30 April 2012

Book Review | Everyone's Just So So Special by Robert Shearman

Today I shall be examining not The History of the Doctor, or even the wider Whoniverse, but that of the world that we live in - its wars, its empires; its decline-and-falls. But I won’t be doing so through academic texts, ancient art or even representative literature – I’ll be doing so through the grunge-filtered eyes of Mr Robert Shearman, whose latest collection, Everyone’s Just So So Special, seeks to expose every single one of history’s mediocrities, while at the same time illuminating the achievements of all those who’ve fallen between the pages of the history books (heroes all).

I was particularly excited about this release as I’m one of the hundred people who signed up not just for the twenty-one comically macabre tales promised by the blurb, but also for a unique twenty-second that was partially-handwritten, dedicated to me, and starred an out-of-time yours truly. Making the reader feel so very special is certainly an ironic move, given the anthology’s themes, but it’s an exhilarating one nonetheless, and I couldn’t have been any happier with my “Edward G Wolverson 1853-1890” ghostly tale, and particularly with the eponymous Mr Wolverson’s “Master of the Macabre” billing. Given my recent venture into horrific storytelling, I was hoping to usurp my namesake’s moniker, but it’s yet to stick...

In a departure from previous collections, Everyone’s Just So So Special is interspersed with pages of tiny-print text detailing the history of the world according to Shearman. One’s first instinct is to skip over these pages, as the print is so small that the pages look more like an artistic intermission than anything that should be carefully studied, but Shearman conveys even the most prosaic of information with more intelligence and humour than most writers would fascinating material.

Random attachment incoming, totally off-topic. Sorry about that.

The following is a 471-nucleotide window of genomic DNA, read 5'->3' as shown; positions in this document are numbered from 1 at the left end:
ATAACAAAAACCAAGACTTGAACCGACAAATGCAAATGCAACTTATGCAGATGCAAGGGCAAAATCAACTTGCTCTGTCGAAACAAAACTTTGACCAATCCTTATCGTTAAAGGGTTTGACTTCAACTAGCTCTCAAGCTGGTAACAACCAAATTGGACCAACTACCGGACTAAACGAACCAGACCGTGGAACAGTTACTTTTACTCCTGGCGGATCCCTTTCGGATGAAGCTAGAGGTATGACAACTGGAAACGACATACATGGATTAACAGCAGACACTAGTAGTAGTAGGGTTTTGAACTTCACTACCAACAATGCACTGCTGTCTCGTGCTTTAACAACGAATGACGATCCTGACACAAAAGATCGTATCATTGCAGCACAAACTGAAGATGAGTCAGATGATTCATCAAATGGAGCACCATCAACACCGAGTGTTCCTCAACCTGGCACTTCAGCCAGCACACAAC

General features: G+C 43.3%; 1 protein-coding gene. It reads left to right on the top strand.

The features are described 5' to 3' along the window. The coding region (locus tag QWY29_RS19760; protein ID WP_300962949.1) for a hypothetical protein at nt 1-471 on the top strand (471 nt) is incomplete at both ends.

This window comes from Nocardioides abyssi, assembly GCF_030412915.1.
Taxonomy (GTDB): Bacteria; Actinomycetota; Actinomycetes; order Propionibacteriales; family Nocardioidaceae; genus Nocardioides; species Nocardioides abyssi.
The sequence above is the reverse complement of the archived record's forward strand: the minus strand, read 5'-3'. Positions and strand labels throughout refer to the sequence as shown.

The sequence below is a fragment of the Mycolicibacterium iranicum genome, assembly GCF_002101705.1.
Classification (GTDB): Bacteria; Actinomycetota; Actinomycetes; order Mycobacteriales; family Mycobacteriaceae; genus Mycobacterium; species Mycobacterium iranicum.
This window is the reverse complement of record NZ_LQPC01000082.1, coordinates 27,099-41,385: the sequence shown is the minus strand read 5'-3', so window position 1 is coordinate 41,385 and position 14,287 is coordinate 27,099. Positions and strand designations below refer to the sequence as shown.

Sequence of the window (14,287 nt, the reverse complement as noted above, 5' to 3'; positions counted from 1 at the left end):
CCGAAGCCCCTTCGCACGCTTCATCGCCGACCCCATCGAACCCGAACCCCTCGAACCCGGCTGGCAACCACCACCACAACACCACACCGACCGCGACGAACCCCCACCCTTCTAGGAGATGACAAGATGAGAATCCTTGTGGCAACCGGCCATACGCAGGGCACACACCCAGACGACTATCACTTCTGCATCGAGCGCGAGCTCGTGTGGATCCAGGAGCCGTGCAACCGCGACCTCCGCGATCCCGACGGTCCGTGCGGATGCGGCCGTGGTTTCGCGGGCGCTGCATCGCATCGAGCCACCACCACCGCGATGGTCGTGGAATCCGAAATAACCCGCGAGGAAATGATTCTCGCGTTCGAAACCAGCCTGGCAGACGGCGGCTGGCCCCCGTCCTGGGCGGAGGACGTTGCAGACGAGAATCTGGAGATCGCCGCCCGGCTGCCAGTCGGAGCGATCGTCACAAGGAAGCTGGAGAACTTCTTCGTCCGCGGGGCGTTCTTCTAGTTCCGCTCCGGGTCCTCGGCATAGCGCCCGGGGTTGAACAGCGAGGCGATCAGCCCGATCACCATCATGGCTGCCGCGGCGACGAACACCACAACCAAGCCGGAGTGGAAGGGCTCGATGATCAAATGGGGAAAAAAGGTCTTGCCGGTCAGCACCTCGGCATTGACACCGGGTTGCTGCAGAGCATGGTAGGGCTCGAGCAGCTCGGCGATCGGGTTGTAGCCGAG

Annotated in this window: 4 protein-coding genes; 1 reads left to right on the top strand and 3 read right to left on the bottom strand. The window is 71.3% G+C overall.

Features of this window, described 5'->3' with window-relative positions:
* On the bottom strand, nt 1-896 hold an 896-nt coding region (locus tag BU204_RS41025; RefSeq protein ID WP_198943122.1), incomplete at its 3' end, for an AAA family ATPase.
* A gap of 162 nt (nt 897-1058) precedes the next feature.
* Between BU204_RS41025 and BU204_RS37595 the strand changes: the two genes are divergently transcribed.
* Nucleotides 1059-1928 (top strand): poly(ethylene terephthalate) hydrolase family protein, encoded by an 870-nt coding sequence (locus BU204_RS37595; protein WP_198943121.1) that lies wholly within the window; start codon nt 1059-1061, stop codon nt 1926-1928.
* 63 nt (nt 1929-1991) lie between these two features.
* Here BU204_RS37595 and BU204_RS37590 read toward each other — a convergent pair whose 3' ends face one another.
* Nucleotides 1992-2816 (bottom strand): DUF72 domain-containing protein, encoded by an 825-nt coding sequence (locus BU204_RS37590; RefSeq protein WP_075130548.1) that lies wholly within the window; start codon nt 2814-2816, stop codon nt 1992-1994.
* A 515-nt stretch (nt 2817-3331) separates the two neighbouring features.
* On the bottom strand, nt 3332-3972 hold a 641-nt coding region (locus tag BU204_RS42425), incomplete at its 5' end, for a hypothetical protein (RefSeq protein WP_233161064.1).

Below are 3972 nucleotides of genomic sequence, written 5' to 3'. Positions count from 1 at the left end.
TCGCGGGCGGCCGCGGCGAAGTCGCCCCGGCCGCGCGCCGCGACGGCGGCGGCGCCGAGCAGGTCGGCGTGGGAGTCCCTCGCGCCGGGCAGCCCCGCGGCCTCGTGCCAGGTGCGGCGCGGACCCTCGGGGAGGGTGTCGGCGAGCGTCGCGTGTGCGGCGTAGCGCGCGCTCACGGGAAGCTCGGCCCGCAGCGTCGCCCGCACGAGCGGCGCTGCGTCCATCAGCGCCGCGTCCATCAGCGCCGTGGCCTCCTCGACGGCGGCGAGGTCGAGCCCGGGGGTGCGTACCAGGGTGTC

Amongst the stories on offer, there were inevitably a few that didn’t set me ablaze, however in every such instance this is probably more due to me missing some nuance than it is some deficiency in the tale. Indeed, the standard of the stories in this volume is exceedingly high; so much so, in fact, that were Big Finish to put out a Shearman’s Greatest Hits anthology in the near future, then nearly half of this book’s deranged misadventures would probably make the cut. Of them, “Endangered Species” is my firm favourite, focusing on a couple who have recently lost a young child and are trying to fill the hole in their hearts with a cat. The trouble is, the cat is constantly bringing home creatures that it’s slain as offerings – earning its keep, as cats like to think that they do. This wouldn’t be so great a problem had the cat limited its hunting to rodents, birds and the occasional wasp (though the latter may just be my cat), but as time goes by it starts to works its way up the food chain, bringing home more and more exotic cadavers for its increasingly-concerned owners. It shouldn’t be funny reading about a grief-stricken pair of newly-weds taking peculiar pride in their improving ability to dismember and dispose of a Panda’s corpse, but it really, really is.

“Times Tables” ups the outlandish ante with a story about a person who, each year, sheds her skin and becomes a new version of herself. Her past selves are promptly ushered away into the attic, where they are forced to endure alongside all her selves that she’s yet to be. It’s a fascinating exploration of the nature of self, dealing with profound questions about whether who we are now is really who we once were, or indeed will one day become, alongside such comparatively paltry concerns as sexual infidelity and boredom. Doctor Who fans may see shades of Paul Cornell’s Timewyrm: Revelation novel here in how the protagonist’s selves treat one another up in the attic, but for me that only added to the story’s appeal, rather than detracted from it.